Approximately 1,300 miles from the Atlantic Ocean and somewhere around 1,600 miles from Portland, Oregon on the Pacific coast, stands the historic Linoma Beach Lighthouse that is now undergoing an extensive restoration.
Simply by its location at the upper center of the United States in the town of Ashland, Nebraska, most lighthouse aficionados have probably never visited this Cornhusker State lighthouse. But to the people of Nebraska, it is icon landmark that is steeped rich in history.
It all started out as a resort that was established in the 1920s at an old quarry about halfway between and about 30 miles from Lincoln and Omaha, which are Nebraska’s two largest cities. Putting together the first three letters of each of those cities, the original developers came up with the name Linoma. The lighthouse was added to the resort in 1939, which is coincidently the same year that our nation’s lighthouses were taken over by the U.S. Coast Guard. Making sure that everyone would know where the resort was, large letters spelling out LINOMA were vertically installed on the lighthouse to be seen from a great distance.
Over the years the wooden lighthouse fell onto hard times and the property eventually fell into foreclosure. The new owners, who purchased the property at an auction, decided to split the lighthouse off from the resort and create a nonprofit foundation so the lighthouse could be saved and be subsequently protected for generations to follow.
Interestingly, when the lighthouse was first built, it served as a gasoline filling station, and at 100 plus feet high, it was probably one of the tallest, if not the tallest of the Curb Side Beacons in the United States that used a lighthouse as a gasoline station. (Refer to the story Curb Side Beacons in the May/June 2012 edition of Lighthouse Digest.) Interestingly, the tower had its own fire suppression system that consisted of 55-gallon barrels of water on the top floor. The barrels are still there.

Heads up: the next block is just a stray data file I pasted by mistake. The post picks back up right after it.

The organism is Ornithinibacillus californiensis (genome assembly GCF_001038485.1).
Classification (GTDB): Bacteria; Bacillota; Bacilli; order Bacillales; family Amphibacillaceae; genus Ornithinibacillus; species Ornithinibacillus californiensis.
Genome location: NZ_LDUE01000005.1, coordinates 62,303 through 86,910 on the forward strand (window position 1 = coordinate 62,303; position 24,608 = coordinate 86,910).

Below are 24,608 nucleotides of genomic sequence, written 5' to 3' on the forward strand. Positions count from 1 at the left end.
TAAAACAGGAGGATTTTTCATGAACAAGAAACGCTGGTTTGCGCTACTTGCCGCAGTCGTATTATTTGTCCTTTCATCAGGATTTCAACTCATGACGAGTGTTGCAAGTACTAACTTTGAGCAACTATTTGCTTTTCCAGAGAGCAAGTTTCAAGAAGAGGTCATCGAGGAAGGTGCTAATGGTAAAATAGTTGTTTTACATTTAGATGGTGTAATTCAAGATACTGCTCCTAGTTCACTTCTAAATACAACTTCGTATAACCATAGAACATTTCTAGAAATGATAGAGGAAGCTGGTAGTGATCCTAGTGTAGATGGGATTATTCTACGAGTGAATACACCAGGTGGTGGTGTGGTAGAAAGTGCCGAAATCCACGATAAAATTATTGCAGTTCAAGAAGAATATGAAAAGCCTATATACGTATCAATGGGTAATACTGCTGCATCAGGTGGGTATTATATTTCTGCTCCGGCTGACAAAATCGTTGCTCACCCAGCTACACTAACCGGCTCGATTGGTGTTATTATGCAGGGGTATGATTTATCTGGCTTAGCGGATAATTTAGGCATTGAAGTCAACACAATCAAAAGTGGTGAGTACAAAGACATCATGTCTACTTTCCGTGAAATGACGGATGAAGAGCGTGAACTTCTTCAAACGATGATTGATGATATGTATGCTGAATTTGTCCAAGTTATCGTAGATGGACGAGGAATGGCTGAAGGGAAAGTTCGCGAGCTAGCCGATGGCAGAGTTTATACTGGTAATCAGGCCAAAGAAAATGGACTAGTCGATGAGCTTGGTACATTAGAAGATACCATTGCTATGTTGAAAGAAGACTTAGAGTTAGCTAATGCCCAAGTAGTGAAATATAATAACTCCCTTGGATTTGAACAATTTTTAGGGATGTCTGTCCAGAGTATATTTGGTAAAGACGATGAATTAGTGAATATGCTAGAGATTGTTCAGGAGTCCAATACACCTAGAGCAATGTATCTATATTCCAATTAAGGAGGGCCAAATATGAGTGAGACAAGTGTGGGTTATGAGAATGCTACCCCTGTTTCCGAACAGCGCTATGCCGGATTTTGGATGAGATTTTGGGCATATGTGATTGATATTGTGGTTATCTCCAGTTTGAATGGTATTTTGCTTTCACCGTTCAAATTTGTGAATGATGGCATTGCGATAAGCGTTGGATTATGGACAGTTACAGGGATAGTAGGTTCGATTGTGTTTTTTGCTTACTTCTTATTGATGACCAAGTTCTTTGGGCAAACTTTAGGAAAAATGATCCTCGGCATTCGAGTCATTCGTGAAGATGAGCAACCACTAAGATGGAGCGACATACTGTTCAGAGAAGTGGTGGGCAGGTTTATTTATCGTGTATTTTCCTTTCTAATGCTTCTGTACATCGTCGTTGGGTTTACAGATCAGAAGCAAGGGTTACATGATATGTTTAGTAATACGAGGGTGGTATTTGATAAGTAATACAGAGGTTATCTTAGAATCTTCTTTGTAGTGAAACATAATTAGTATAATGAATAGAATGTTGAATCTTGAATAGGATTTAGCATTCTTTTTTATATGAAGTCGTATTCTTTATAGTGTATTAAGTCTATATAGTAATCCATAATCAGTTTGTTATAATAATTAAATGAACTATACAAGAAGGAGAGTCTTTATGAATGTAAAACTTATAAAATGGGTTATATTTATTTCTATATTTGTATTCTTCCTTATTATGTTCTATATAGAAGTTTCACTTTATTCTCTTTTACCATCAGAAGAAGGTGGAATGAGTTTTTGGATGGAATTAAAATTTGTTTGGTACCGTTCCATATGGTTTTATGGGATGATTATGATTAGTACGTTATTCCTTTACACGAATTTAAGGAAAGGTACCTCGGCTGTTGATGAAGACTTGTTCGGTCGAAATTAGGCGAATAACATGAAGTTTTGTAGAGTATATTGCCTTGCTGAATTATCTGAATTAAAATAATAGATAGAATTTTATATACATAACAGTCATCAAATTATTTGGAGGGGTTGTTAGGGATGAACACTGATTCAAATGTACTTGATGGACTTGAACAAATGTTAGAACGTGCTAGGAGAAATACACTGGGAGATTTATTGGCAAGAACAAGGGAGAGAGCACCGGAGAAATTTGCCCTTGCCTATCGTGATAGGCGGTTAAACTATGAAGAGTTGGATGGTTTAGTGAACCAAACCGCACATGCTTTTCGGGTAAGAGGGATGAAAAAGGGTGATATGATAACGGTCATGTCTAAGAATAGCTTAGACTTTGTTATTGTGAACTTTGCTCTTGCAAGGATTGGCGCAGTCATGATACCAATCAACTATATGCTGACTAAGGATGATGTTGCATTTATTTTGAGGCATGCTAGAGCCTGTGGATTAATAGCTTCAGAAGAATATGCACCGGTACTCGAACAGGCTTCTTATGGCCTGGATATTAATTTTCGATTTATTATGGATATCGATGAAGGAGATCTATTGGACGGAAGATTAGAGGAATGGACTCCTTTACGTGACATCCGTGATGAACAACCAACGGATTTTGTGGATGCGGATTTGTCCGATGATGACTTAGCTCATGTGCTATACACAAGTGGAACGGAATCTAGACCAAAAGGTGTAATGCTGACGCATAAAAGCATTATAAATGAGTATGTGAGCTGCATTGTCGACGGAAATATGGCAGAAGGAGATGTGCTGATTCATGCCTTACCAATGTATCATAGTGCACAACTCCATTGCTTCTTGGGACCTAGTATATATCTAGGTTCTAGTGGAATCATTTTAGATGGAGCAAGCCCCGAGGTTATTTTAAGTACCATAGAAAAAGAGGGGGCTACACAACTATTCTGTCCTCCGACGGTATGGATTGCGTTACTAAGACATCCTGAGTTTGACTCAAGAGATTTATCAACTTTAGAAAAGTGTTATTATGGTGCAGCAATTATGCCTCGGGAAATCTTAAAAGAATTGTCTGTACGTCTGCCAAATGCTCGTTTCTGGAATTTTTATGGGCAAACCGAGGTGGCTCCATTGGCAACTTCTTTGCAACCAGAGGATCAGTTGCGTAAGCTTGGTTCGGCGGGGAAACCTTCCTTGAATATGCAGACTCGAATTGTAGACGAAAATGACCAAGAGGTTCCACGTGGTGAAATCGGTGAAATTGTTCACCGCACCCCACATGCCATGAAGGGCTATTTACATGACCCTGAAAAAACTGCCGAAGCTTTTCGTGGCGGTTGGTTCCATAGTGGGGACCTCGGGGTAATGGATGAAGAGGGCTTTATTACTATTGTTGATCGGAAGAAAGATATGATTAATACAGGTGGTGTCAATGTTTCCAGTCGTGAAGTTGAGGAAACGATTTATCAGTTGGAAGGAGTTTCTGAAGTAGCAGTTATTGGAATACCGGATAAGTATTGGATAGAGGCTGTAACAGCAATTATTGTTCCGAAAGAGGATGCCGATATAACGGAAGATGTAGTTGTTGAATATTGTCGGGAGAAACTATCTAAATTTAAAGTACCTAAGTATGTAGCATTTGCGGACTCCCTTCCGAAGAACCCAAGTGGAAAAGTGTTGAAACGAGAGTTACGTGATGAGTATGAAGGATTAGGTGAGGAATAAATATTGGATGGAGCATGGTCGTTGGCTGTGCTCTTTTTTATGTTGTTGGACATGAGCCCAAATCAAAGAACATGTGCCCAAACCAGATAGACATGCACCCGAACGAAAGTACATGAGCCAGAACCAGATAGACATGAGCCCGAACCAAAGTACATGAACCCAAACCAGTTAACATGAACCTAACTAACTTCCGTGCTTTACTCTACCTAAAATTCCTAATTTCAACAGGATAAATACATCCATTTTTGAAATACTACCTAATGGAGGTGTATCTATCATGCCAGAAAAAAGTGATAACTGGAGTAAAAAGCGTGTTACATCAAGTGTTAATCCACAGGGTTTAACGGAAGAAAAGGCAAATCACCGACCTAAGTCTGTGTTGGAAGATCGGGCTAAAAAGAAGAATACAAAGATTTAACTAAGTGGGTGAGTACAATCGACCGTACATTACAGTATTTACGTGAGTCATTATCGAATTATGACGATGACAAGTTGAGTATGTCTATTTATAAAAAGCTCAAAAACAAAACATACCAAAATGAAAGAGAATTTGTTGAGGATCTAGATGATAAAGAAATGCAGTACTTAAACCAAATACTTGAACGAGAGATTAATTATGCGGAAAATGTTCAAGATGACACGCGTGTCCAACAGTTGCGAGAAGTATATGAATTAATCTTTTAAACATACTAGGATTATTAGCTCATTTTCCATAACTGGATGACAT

The initial phase of restoration is concentrating on the exterior of the lighthouse with 128 sections of plywood that make up the exterior having been removed one at a time. After the new siding was installed the group now plans to restore the windows and the foundation of the structure, as well as the land around the lighthouse. New letters spelling out LINOMA are being fabricated to replace the old letters. The interior restoration will begin as soon as funds become available. As well as cash donations, much of the material has been donated or provided at a greatly reduced cost.
The men who purchased the property and created the foundation to save the lighthouse are: T. J. Straight, Dave Lutton, Chuck Neimeyer, Jerry Otto, and Gary Otto. They are to be commended for leading this effort to save a national treasure. (All photos by David Lutton)
This story appeared in the
Nov/Dec 2013 edition of Lighthouse Digest Magazine. The print edition contains more stories than our internet edition, and each story generally contains more photographs - often many more - in the print edition. For subscription information about the print edition, click here.
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